50-minute trip for immigration know-it-alls
Staten Island ferry enlightens
By Thomas V. DiBacco
NEW YORK - This month marks the anniversary of the Statue of Liberty in New York's Harbor, an event that will go unheralded in large part because the monument is taken for granted today. But it wasn't always that way. When the statue, officially called Liberty Enlightening the World, was dedicated on a raw, rainy late October day in 1886, it brought to New York the president of the United States, Grover Cleveland, who formally accepted the belated Bicentennial gift from France, the nation's closest ally during the American Revolution.
"We will not forget," he said, "that Liberty has here made her home; nor shall her chosen altar be neglected."
Ironically, none of the speeches on that historic day interpreted the gift in reference to immigration, but because of its proximity to Ellis Island, where some 12 million arriving immigrants were processed from 1892 to 1954, the monument became the gold standard for open-door policies.
The statue is still relevant because of the current debate over immigration policy -- at least that's the thought I had as my wife and I took our first trip last week on the Staten Island ferry for a close-up look at her Lady and nearby Ellis Island. That ferry ride should be required of all the presidential candidates, as well as members of Congress, and know-it-all news pundits like Fox TV's Bill O'Reilly and CNN's Lou Dobbs, crusaders against life, liberty and the pursuit of happiness for illegal immigrants. It's only a 50-minute round trip, with 104 boat trips daily, and unlike so many other things in this world, it's absolutely free of charge.
The most impressive aspect of the water journey is how blessedly quiet it is, save for the sound of the ferry's motors. To be sure, on every trip hundreds of people board the ferry (an average of 625), including a good number of commuters who live on Staten Island. Tourists from numerous countries take silent, digital pictures, as do American visitors. But it's the gaze of everyone on the skyline that speaks, reflecting the mind's difficult downloading of the overwhelming majesty of the site and perhaps the harboring of thoughts about what earlier huddled masses underwent to get to this country.
For me, the journey rekindled the stories from my grandfather and father, both immigrants from Italy, about their struggle and survival in a nation so foreign to their native villages.
Even without knowing much about the history of immigration to the United States, looking at the Statue of Liberty and Ellis Island has a way of lowering the emotional barometer about policy today. For both monuments attest to the hard fact that immigrants came, were processed and, for the most part, became Americans in the best sense of that term.
In all candor and as a professor of American history, I don't have an easy answer to dealing with illegal immigration today from south of our borders. But what immigration history has taught me is that extreme penalties and restrictions don't work.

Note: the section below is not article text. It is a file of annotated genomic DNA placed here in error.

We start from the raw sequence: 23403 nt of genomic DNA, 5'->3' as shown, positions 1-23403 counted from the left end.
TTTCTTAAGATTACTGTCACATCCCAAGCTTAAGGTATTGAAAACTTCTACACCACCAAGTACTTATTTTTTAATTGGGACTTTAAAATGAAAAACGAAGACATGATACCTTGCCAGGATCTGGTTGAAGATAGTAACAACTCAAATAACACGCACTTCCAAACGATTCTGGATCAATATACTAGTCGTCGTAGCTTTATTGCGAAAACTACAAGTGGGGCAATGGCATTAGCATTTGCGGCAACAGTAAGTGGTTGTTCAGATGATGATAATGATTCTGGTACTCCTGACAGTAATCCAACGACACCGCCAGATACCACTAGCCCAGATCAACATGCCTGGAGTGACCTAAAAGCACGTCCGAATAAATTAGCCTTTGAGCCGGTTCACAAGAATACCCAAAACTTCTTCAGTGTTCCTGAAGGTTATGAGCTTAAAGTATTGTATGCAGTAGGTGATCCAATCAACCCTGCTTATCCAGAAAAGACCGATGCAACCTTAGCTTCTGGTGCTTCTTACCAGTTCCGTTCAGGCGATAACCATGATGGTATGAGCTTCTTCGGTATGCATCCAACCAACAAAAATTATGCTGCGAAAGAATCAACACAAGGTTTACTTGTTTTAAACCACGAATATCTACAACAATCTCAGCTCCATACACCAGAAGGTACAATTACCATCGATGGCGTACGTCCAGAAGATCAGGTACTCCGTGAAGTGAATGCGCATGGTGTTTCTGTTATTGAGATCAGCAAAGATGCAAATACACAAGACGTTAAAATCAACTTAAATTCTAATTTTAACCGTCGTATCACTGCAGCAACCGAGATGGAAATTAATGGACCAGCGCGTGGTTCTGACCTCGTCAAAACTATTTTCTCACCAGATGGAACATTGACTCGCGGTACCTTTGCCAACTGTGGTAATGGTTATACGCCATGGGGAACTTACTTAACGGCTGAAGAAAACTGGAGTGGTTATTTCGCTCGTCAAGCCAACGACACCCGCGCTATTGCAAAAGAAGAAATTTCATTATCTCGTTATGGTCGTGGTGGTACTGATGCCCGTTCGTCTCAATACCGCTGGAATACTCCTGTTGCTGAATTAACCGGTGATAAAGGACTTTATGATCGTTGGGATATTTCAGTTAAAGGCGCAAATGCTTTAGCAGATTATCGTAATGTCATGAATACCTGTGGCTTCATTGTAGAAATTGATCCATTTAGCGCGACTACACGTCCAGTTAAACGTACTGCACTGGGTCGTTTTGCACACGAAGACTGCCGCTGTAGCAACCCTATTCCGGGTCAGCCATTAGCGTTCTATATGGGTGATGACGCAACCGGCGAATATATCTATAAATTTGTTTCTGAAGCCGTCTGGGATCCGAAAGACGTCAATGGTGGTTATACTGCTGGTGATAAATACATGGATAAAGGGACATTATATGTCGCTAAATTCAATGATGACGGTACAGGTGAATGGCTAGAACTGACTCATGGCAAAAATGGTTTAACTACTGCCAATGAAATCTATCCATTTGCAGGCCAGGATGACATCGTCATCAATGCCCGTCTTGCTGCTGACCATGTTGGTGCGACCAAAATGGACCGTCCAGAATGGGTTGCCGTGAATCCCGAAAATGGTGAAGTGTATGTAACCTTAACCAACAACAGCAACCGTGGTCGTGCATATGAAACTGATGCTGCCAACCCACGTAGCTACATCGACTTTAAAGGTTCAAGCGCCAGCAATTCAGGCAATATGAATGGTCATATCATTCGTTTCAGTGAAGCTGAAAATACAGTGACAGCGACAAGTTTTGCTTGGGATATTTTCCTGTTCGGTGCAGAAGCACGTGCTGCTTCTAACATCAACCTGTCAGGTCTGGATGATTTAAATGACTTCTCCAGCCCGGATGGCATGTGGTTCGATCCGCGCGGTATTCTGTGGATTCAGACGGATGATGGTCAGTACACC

For most of American history, there were no federal rules, and immigrants flowed easily into the various states. When the federal government did intervene, after the Supreme Court in 1875 opined that regulation was a federal responsibility, national laws reflected prevailing public prejudices: first, restrictions against the Chinese and Japanese, then against southern and eastern Europeans. At the height of anti-immigration restriction laws in the 1920s, the supreme irony is that the pecking order of acceptability was in stark contrast to today's: Then, Latin Americans were warmly accepted, even encouraged.
But what is clear is that it's virtually impossible for anyone today to verify that their first ancestors to America carrying their surname were legal immigrants. States accepting immigrants kept some records but not systematically. Ellis Island authorities, which rejected only 2 percent of arrivals (on health grounds or the view they might become public charges), lost records in fires. So the whole notion that the immigration process in the old days resulted in a proper entry may well be nothing more than legal fiction for many immigrants. As for the federal laws, they were often conflicting and confusing: Restrictions based upon race, place of birth, sex and residence were officially eliminated in 1968, but the long-standing, sort-of affirmative-action policy of encouraging Canadians and Latin Americans was set aside in 1976.
Non-extreme ways to deal with illegal immigration would accept the view that policy should not be retroactive -- that is, it should not penalize already settled, working immigrants. And the idea of a required national identity card for all Americans is a lot of hooey, wrought with bureaucratic ballooning and invasion of privacy. Nor should policy concentrate on building a border wall that defies economic common sense and smacks of a Berlin-wall era. And if states, such as New York, choose to permit illegal immigrants to apply for drivers licenses (under the reasonable assumption such individuals, like any other New Yorker, would be easier to track), that's really their business.
As for the extremists like Dobbs, O'Reilly and U.S. Rep. James F. Sensenbrenner of Wisconsin, who see prison or deportation as a proper treatment for undocumented immigrants, I'd recommend more than a trip on the Staten Island ferry. I'd like to see their papers -- that is, proof positive that their ancestors entered the country legally.
Thomas V. DiBacco is a professor emeritus at American University in Washington, D.C. He wrote this commentary for the Orlando Sentinel.